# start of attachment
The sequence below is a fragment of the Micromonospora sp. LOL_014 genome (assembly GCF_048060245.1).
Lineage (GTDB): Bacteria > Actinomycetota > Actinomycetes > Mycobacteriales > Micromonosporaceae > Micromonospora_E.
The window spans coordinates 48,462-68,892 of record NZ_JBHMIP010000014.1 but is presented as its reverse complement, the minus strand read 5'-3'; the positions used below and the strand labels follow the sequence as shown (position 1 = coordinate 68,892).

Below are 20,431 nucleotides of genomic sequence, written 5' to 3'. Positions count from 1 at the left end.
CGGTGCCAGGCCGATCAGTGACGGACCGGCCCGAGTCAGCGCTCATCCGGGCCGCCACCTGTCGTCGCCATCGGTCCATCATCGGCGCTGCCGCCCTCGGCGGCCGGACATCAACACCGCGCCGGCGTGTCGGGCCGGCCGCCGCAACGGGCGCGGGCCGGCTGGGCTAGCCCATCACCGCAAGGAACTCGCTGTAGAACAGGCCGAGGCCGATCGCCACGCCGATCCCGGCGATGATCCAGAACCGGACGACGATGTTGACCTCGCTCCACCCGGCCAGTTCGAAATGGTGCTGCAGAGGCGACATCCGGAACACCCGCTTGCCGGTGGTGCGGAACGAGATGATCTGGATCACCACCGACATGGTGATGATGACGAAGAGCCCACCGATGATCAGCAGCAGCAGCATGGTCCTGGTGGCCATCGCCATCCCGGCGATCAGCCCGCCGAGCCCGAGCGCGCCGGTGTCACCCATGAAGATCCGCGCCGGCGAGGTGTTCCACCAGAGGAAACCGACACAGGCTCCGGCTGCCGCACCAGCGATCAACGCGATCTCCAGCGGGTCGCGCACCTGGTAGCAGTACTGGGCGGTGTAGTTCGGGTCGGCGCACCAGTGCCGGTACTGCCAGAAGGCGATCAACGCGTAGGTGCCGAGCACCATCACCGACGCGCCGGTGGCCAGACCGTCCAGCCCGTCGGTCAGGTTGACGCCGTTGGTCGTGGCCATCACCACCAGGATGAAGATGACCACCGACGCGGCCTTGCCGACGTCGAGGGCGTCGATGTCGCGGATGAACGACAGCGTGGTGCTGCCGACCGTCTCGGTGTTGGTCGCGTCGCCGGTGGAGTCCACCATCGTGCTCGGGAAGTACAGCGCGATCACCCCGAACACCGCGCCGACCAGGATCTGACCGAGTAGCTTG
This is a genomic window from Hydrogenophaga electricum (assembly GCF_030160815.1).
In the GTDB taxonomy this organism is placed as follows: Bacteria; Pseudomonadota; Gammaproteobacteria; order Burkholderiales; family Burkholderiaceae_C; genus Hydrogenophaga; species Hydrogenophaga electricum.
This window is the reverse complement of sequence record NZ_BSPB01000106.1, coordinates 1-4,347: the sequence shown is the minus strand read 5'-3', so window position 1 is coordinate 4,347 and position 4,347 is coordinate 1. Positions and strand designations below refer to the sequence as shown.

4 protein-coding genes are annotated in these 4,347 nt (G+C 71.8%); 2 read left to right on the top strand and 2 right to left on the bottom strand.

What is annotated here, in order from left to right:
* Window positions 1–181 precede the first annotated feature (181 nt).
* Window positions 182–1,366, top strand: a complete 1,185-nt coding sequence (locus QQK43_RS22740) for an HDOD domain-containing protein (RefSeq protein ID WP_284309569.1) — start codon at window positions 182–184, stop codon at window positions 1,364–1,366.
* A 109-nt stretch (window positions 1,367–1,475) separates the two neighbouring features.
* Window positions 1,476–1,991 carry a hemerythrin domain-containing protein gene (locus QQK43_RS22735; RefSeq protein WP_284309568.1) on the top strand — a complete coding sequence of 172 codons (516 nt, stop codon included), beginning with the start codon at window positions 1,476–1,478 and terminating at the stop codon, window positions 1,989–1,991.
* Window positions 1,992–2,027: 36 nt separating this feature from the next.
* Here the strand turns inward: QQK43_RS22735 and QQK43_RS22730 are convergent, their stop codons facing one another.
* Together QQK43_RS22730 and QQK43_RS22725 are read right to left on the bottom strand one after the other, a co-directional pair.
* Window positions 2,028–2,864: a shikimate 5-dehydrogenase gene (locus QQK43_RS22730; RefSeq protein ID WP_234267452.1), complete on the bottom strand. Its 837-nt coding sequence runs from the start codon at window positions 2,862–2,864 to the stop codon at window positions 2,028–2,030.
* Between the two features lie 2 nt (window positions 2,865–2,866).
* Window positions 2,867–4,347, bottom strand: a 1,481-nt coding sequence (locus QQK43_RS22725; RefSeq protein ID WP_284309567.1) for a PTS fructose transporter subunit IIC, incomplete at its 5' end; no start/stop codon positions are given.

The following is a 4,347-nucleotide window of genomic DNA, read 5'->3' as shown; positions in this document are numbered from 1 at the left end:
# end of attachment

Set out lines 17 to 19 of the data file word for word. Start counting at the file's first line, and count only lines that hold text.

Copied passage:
* Together QQK43_RS22730 and QQK43_RS22725 are read right to left on the bottom strand one after the other, a co-directional pair.
* Window positions 2,028–2,864: a shikimate 5-dehydrogenase gene (locus QQK43_RS22730; RefSeq protein ID WP_234267452.1), complete on the bottom strand. Its 837-nt coding sequence runs from the start codon at window positions 2,862–2,864 to the stop codon at window positions 2,028–2,030.
* Between the two features lie 2 nt (window positions 2,865–2,866).